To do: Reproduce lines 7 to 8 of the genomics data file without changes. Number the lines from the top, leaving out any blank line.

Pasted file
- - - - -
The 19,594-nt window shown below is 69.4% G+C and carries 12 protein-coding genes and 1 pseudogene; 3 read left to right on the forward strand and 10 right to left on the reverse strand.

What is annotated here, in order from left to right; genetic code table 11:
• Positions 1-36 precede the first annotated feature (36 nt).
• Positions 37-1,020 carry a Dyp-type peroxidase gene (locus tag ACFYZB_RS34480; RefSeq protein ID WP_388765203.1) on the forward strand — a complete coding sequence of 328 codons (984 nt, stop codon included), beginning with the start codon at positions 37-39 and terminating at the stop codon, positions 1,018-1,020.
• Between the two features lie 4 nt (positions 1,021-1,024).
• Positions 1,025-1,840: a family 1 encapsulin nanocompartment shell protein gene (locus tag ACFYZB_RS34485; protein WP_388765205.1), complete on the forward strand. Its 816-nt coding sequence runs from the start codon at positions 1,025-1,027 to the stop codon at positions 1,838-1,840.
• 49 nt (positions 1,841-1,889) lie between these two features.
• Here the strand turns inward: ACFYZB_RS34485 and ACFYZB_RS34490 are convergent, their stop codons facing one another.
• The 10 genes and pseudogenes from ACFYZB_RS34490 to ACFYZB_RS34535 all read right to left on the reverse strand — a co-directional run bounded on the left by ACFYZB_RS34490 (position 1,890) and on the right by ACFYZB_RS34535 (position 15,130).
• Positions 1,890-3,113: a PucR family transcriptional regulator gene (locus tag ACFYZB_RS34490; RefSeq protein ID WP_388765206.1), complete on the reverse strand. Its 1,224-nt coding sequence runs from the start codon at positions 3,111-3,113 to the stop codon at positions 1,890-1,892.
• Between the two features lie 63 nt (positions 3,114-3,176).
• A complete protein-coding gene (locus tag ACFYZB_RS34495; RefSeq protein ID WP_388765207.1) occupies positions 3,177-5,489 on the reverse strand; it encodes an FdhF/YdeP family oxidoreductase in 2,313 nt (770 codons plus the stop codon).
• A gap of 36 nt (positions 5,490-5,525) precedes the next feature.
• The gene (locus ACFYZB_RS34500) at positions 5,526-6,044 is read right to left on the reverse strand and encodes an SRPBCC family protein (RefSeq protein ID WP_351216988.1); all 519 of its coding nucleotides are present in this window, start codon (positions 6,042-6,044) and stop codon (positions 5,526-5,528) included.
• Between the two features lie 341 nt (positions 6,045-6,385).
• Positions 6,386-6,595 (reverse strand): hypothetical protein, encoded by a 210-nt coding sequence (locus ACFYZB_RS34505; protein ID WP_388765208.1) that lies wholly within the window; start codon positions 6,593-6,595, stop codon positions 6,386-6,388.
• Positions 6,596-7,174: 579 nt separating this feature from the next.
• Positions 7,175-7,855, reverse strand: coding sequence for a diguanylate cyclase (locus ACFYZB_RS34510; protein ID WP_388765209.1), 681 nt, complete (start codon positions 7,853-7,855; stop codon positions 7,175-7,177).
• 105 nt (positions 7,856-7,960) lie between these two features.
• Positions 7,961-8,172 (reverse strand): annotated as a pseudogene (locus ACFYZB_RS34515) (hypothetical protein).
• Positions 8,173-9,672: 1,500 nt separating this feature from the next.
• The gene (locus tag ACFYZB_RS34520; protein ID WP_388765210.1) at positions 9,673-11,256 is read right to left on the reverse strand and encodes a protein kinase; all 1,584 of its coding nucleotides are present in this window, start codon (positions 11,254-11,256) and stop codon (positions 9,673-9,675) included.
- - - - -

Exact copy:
• 49 nt (positions 1,841-1,889) lie between these two features.
• Here the strand turns inward: ACFYZB_RS34485 and ACFYZB_RS34490 are convergent, their stop codons facing one another.